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Doing What You Can With What You Have


Doing What You Can With What You Have

Saras Sarasvathy teaches at the University of Virginia’s Darden School of Business. In 2007, Fortune Small Business magazine named her among the top 18 entrepreneurship professors worldwide. In her PhD thesis, Saras tried to understand how entrepreneurs think and take decisions. Working under the economist and Nobel laureate Herbert Simon, she interviewed several entrepreneurs. All of them had been in business for at least 10 years, started multiple companies, and taken at least one of them public. In her study, the entrepreneurs were given a case about a hypothetical start-up called ‘Venturing’ and had to take decisions to run it successfully.

At that time, it was believed that entrepreneurs first recognise an opportunity and then assemble the resources to reach their goal. However, Saras found that when faced with uncertainty, entrepreneurs adopt a different approach to decision-making. They begin by assessing their personal strengths and weaknesses, and then seek to build partnerships with potential stakeholders. Entrepreneurs did not wait for the perfect solution, rather, they improvised and did what they could with what they had. Saras called this ‘effectual thinking’.

The conventional approach to entrepreneurship, which is the opposite of effectual thinking, centres around structured planning and prior research. This leaves little room for surprises or unexpected events. Effectual thinkers recognise that in times of uncertainty, it is difficult to plan and predict the future. They are open to surprises that can be a source of new opportunities. Rather than trying to predict the future, effectual thinkers build it by interacting with other stakeholders. Effectual thinking is not confined to entrepreneurs. In fact, it is an approach or logic that anyone can use. Whether you are in the corporate world, government, or the social sector, effectual thinking can help you leapfrog to your goals.

BASIS FOR ACTION What should I do? What can I do?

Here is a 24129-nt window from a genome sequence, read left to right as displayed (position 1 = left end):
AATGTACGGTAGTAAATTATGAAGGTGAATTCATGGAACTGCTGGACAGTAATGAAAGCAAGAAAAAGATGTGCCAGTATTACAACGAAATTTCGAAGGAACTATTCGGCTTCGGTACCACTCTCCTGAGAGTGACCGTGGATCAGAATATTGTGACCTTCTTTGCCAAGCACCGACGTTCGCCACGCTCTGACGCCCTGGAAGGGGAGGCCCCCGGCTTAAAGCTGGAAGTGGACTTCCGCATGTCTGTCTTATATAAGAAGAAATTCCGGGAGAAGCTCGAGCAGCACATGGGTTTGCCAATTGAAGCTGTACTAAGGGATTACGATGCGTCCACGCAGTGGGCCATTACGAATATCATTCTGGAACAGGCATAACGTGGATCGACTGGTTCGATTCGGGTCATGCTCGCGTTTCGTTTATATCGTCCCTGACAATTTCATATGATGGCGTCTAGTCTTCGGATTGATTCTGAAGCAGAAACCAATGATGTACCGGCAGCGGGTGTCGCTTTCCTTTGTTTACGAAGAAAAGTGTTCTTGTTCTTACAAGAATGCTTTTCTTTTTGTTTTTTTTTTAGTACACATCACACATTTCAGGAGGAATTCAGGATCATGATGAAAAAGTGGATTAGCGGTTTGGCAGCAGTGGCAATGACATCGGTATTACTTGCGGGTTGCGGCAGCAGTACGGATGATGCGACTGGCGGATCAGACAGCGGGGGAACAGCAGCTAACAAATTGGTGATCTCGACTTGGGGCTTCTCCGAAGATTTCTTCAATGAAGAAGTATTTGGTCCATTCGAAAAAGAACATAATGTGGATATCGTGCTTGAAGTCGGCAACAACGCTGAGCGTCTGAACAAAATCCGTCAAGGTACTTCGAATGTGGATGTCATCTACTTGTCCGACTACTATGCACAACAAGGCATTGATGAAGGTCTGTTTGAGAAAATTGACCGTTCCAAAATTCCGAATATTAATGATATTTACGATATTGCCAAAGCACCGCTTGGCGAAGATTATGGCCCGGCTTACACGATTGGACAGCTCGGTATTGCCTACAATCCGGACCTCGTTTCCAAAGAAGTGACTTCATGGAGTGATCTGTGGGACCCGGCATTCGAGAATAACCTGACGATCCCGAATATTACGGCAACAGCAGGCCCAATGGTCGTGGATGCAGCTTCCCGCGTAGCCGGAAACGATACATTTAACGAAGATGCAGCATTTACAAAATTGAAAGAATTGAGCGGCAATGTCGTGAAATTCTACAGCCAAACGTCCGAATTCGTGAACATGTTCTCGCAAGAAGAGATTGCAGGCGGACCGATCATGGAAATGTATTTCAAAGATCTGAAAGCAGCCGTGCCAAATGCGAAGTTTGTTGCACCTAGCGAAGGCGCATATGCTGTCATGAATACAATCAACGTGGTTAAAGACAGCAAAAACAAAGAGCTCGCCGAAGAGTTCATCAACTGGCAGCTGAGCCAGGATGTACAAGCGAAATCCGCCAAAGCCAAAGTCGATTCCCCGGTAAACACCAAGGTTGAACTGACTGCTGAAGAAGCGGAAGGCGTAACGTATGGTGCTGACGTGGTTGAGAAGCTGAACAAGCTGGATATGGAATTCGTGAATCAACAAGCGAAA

Can this way of thinking be taught and learnt? It was long believed that entrepreneurship was an inherent trait that you were born with. Saras disagrees. For her, entrepreneurship is like reading or writing, and is a skill you can develop. She quotes Jack Roseman, the tech entrepreneur:

Teaching entrepreneurship is like teaching music. We cannot give you a voice, but no matter what kind of voice you bring to the classroom, we can teach you to sing better.

An Entrepreneurial Career

Anshu Mor began his new career by thinking like an entrepreneur. During his 18 years at Microsoft, Anshu had built a reputation as a master of ceremonies. He was often on stage, hosting product launches and annual company events. Anshu featured in internal brand videos and wrote content for business groups within the company. On the side, he spent time at Kommune India, which hosts workshops for artists, creators and performers.

Anshu learnt to write comedy, structure material, and perform on stage. Initially he did short gigs on other comedians’ shows. Anshu became friends with Amit Tandon, a popular comedian on Netflix. Amit taught him the ropes of stand-up comedy.

A month after they met, Anshu performed at a local comedy club. He still remembers every face in the audience. As they clapped and cheered, he knew that he belonged there: Strangely I was not insecure about the move at all [from Microsoft]. I guess it was because I was fairly clear on what my capabilities are . . .

Along with three artists, Anshu set up an entertainment and storytelling collective. Besides stand-up comedy, ‘Talking Mime’ has a web series and hosts a podcast. Using his network, Anshu organised corporate workshops on leadership, the art of business storytelling, and brand consulting. In his journey from corporate executive to stand-up comedian, Anshu utilised three pillars of entrepreneurial thinking: bird in hand, crazy quilt, and pilot in the plane.

Mukesh Sud

Mukesh Sud, Associate Professor at IIM Ahmedabad, has three decades of professional experience divided between academia and entrepreneurship. An engineer from IIT Delhi, he founded several small-scale industries involved in abrasive blasting and thermal sprayed coatings. Mukesh began his academic career in the US at Augustana College (2006-09), after which he was a tenured faculty member at the Dolan School of Business, Fairfield University (2009-15). Mukesh is a visiting faculty at Ashoka University, Delhi NCR, and the Naropa Fellowship at Leh. At IIM Ahmedabad he conducts executive education programmes on ‘Design Thinking’ and ‘Creating Entrepreneurial Organizations’. He is on FICCI’s Science, Technology, and Innovation (STI) Committee.

Priyank Narayan

Priyank Narayan is the Founding Director of the Centre for Entrepreneurship at Ashoka University, a leading liberal arts university. He started his career with IBM. He has been an entrepreneur for many years before joining Ashoka University. Priyank teaches courses on Design Thinking, Innovation Management, and Developing an Entrepreneurial Mindset. He is a guest faculty member at IIT Delhi, IIM Ahmedabad, HEC Paris, and Naropa Fellowship, Leh. An MBA from the Asian Institute of Management, Manila, Priyank has also studied at IIM Ahmedabad. He has completed executive education programmes at Harvard Business School and Singularity University, California. He holds a PhD from the Department of Management Studies, IIT Delhi

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